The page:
The coal industry compromise on overweight coal trucks was rejected Tuesday in the House Judiciary Committee. Delegates Bill Stemple (D-Calhoun) and Larry Faircloth (R-Berkley) offered the coal interests compromise version, which would have raised the maximum weight limit for hauling from 65,000 pounds to 126,000 pounds, which included a five percent tolerance.

They argued the compromise weight limit is better than the present overloading of trucks, ranging from 155,000 to 170,000 pounds. Delegate Mike Cuputo (D-Marion) called the Stemple-Faircloth amendment "smoke and mirrors." He said "It is bad public policy," with the amendment subsidizing the coal industry at the expense of West Virginia taxpayers. Caputo said "It is time we send a message to the industry."

The committee rejected the Stemple-Faircloth version 16-9.

Caputo's proposed bill was then approved by the committee. It would increase the penalties for overweight trucks by five times, and would keep the current weight limits of 80,000 pounds on interstate highways and 65,000 pounds on state roads. The passage of the bill has a long way to go, and legislative watchers give it a slim chance.

Cuputo has passionately argued for the safety of coalfield residents, eleven who have been killed by coal trucks in the past several months, dozens of others injured, some permanently. The overweight coal trucks, mostly ignored by law enforcement for several years, have been a controversial issue in the legislature.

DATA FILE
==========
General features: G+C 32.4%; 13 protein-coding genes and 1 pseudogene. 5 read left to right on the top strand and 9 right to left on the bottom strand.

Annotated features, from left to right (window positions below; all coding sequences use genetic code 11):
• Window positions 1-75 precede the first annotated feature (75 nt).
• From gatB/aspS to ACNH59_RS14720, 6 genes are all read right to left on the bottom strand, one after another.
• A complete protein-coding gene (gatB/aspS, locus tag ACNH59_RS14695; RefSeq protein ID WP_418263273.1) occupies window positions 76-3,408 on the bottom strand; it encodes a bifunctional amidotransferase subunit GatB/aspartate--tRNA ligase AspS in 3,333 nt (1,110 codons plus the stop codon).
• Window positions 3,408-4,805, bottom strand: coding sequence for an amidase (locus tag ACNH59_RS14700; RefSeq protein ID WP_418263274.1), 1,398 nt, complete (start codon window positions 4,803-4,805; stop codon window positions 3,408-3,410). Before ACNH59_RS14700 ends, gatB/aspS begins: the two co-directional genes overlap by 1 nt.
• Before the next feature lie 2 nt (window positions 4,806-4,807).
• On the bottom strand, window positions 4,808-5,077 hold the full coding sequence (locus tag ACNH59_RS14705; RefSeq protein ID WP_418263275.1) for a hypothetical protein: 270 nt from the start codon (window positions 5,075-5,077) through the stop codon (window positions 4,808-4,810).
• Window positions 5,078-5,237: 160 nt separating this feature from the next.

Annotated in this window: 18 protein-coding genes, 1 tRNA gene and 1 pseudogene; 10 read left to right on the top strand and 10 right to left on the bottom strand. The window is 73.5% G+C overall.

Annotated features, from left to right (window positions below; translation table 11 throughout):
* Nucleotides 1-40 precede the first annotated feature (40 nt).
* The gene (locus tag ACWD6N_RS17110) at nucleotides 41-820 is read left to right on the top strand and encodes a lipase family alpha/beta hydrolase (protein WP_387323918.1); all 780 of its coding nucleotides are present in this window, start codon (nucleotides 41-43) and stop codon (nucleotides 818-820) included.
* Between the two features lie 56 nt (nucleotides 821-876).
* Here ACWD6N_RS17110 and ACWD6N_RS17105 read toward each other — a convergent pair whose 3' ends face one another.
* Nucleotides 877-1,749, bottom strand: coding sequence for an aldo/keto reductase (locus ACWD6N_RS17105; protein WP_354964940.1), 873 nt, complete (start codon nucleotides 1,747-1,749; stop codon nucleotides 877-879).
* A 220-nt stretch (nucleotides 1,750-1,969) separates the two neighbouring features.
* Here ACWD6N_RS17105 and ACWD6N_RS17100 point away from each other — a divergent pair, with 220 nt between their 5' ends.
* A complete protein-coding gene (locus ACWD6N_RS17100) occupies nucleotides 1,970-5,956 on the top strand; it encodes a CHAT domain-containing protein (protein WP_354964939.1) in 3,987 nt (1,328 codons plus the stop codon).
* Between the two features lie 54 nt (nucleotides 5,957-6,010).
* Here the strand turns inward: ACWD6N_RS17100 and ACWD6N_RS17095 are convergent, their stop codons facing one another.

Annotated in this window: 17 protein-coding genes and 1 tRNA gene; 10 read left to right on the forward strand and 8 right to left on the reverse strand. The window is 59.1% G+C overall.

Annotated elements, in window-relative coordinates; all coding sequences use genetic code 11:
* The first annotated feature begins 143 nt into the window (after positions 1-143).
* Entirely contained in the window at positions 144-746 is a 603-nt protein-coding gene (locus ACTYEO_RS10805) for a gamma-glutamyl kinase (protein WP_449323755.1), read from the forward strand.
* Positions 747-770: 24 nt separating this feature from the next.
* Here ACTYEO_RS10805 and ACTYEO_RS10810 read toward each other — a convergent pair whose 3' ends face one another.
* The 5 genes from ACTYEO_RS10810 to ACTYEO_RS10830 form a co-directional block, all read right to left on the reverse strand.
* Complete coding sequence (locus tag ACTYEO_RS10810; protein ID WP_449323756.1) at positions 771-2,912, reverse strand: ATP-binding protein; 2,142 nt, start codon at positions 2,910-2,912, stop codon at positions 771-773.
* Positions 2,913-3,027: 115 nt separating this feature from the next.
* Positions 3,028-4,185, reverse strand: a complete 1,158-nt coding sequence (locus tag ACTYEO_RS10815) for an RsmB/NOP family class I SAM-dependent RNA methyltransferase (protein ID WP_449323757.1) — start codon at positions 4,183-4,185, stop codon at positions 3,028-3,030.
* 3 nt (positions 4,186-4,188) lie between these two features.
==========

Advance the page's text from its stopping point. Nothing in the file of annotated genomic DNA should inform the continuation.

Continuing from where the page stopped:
The issue was being discussed last week in the legislature as a coal truck and van wrecked in Kanawha County, and the occupants had to be cut from the vehicle. Investigators said the coal truck would not pass safety standards and was likely overloaded.

The shadow of the Buffalo Creek flood that killed 125 people 30 years ago loomed over the current discussion. State government failed to hold Pittson Coal accountable for their collapsed sludge dams in 1972, at which time the coal company blamed the incident on God.

Hur Herald from Sunny Cal
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